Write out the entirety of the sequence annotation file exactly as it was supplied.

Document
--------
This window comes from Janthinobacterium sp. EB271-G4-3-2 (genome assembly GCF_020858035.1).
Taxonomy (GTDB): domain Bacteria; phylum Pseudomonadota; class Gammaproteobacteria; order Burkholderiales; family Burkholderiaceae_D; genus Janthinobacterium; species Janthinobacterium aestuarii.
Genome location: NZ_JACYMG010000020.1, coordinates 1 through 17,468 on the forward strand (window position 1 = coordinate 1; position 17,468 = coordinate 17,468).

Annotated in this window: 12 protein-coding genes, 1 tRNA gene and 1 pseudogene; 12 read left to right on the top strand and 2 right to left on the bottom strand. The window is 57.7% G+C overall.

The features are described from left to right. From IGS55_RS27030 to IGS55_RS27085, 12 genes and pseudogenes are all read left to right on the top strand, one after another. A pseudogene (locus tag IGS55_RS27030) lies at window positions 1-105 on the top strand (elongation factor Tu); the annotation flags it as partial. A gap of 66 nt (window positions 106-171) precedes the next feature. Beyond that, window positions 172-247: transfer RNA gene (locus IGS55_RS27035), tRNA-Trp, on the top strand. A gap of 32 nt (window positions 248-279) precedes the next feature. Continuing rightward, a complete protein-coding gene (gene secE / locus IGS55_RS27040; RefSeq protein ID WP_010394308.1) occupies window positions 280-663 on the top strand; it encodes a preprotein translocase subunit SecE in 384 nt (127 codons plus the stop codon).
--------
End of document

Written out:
This window comes from Janthinobacterium sp. EB271-G4-3-2 (genome assembly GCF_020858035.1).
Taxonomy (GTDB): domain Bacteria; phylum Pseudomonadota; class Gammaproteobacteria; order Burkholderiales; family Burkholderiaceae_D; genus Janthinobacterium; species Janthinobacterium aestuarii.
Genome location: NZ_JACYMG010000020.1, coordinates 1 through 17,468 on the forward strand (window position 1 = coordinate 1; position 17,468 = coordinate 17,468).

Annotated in this window: 12 protein-coding genes, 1 tRNA gene and 1 pseudogene; 12 read left to right on the top strand and 2 right to left on the bottom strand. The window is 57.7% G+C overall.

The features are described from left to right. From IGS55_RS27030 to IGS55_RS27085, 12 genes and pseudogenes are all read left to right on the top strand, one after another. A pseudogene (locus tag IGS55_RS27030) lies at window positions 1-105 on the top strand (elongation factor Tu); the annotation flags it as partial. A gap of 66 nt (window positions 106-171) precedes the next feature. Beyond that, window positions 172-247: transfer RNA gene (locus IGS55_RS27035), tRNA-Trp, on the top strand. A gap of 32 nt (window positions 248-279) precedes the next feature. Continuing rightward, a complete protein-coding gene (gene secE / locus IGS55_RS27040; RefSeq protein ID WP_010394308.1) occupies window positions 280-663 on the top strand; it encodes a preprotein translocase subunit SecE in 384 nt (127 codons plus the stop codon).